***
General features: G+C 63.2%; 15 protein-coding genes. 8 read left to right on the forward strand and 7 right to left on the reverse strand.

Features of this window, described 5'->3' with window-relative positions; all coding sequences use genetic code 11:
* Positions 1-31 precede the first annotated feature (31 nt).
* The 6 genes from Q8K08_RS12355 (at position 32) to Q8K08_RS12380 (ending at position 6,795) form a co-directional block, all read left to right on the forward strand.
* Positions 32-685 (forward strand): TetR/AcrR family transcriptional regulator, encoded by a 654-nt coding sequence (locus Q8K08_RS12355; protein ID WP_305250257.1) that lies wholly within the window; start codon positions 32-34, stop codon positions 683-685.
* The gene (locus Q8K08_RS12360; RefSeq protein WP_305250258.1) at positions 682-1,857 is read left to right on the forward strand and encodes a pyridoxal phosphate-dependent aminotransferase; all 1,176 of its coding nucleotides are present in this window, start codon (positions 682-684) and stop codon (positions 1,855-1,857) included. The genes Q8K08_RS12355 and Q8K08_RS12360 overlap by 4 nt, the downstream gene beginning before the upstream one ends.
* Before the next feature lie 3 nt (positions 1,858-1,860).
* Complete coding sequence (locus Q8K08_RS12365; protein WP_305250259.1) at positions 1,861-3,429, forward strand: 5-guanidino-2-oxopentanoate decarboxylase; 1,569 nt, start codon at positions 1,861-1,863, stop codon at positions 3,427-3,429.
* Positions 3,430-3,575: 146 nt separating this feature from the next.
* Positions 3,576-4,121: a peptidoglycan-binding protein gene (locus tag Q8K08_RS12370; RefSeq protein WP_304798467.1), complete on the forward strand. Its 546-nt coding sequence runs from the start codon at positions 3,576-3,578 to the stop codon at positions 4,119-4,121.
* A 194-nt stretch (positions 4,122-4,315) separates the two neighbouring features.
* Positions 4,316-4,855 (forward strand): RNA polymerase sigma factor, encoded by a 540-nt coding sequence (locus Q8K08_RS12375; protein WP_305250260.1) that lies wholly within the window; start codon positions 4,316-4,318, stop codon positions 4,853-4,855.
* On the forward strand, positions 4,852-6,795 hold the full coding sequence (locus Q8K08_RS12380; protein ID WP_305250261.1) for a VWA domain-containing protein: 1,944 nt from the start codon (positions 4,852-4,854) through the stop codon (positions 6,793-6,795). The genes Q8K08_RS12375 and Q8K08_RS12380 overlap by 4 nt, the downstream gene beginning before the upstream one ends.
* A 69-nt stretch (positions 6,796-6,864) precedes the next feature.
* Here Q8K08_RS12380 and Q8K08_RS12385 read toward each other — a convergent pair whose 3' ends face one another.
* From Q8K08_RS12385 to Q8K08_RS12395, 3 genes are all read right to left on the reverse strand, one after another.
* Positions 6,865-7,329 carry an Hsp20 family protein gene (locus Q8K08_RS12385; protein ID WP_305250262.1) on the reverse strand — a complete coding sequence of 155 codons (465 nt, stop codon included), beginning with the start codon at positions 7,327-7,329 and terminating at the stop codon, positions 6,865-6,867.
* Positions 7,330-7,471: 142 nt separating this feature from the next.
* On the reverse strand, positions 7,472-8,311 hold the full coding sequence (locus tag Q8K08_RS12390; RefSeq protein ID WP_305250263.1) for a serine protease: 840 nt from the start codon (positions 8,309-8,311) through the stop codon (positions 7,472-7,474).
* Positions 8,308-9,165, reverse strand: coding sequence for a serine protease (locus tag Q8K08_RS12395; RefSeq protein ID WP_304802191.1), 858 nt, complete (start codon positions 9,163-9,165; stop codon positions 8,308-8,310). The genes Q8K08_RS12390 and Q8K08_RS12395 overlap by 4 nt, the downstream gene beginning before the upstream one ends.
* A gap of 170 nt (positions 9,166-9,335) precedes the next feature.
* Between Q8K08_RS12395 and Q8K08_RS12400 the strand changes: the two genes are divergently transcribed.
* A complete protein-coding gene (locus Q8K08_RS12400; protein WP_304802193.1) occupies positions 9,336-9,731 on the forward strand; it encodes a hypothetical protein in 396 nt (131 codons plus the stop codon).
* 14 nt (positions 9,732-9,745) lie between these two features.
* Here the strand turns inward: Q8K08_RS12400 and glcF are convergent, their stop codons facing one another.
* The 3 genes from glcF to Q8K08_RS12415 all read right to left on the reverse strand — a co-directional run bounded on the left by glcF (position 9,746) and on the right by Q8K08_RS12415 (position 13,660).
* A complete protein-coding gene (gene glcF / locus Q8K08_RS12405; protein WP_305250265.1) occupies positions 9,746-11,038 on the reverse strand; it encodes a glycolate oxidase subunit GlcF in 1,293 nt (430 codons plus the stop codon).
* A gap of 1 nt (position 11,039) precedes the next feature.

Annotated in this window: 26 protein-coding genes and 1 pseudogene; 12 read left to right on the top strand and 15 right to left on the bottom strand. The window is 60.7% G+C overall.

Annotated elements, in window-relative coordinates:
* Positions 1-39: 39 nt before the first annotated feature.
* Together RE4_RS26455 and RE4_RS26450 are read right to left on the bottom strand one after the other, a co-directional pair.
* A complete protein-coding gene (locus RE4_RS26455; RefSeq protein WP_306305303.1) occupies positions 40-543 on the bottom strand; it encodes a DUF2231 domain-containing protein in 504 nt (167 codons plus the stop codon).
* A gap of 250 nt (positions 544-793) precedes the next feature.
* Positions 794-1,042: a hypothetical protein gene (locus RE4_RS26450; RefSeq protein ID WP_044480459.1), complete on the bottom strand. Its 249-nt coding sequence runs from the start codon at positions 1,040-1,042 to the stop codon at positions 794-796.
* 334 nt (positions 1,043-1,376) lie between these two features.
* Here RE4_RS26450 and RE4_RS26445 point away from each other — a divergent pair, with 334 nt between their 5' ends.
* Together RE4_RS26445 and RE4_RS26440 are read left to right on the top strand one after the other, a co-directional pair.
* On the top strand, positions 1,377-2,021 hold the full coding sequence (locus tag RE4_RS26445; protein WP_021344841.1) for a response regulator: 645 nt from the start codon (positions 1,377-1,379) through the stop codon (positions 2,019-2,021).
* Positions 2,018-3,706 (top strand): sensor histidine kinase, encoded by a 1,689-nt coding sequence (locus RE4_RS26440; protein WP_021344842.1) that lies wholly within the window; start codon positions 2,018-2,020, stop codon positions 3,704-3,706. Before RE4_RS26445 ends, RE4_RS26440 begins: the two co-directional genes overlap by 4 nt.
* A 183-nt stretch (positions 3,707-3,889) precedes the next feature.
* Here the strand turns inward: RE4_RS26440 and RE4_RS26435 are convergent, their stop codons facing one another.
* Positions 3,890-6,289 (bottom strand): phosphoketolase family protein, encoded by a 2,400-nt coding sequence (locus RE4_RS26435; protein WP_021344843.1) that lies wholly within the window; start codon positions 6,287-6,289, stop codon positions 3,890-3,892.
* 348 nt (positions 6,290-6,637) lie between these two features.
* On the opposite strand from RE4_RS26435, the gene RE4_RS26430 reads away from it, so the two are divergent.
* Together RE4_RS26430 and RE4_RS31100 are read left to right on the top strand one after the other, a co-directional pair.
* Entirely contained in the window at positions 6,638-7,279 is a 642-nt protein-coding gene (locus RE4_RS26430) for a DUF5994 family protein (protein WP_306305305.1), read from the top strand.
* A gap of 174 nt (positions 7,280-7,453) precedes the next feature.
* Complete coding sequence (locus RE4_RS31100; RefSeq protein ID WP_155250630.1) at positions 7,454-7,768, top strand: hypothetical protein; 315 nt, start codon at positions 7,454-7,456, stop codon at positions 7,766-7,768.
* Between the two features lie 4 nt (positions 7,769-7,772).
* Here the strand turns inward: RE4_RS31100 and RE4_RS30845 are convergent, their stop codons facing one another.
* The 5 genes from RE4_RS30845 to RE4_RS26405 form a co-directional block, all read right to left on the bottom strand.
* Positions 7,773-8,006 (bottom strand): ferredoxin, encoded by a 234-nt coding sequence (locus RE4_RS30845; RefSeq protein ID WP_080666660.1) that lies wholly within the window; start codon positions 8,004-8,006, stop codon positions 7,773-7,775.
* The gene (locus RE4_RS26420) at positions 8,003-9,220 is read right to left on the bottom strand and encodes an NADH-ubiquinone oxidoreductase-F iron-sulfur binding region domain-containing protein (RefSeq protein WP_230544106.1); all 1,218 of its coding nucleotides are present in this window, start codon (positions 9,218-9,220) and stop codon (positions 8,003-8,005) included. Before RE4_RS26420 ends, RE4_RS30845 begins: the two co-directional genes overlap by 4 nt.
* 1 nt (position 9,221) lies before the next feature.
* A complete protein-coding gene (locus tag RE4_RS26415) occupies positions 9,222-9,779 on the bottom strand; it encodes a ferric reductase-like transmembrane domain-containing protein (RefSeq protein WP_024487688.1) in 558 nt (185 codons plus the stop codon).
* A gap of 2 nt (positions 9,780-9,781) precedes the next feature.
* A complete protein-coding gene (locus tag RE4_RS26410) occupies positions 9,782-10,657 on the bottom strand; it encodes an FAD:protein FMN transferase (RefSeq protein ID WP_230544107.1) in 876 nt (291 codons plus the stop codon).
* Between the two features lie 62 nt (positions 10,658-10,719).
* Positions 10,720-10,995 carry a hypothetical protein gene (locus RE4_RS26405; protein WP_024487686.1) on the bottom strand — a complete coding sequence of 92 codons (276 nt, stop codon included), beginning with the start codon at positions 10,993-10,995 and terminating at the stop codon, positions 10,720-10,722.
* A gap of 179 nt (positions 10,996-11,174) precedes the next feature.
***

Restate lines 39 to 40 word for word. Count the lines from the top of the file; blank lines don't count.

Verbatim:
* On the top strand, positions 1,377-2,021 hold the full coding sequence (locus tag RE4_RS26445; protein WP_021344841.1) for a response regulator: 645 nt from the start codon (positions 1,377-1,379) through the stop codon (positions 2,019-2,021).
* Positions 2,018-3,706 (top strand): sensor histidine kinase, encoded by a 1,689-nt coding sequence (locus RE4_RS26440; protein WP_021344842.1) that lies wholly within the window; start codon positions 2,018-2,020, stop codon positions 3,704-3,706. Before RE4_RS26445 ends, RE4_RS26440 begins: the two co-directional genes overlap by 4 nt.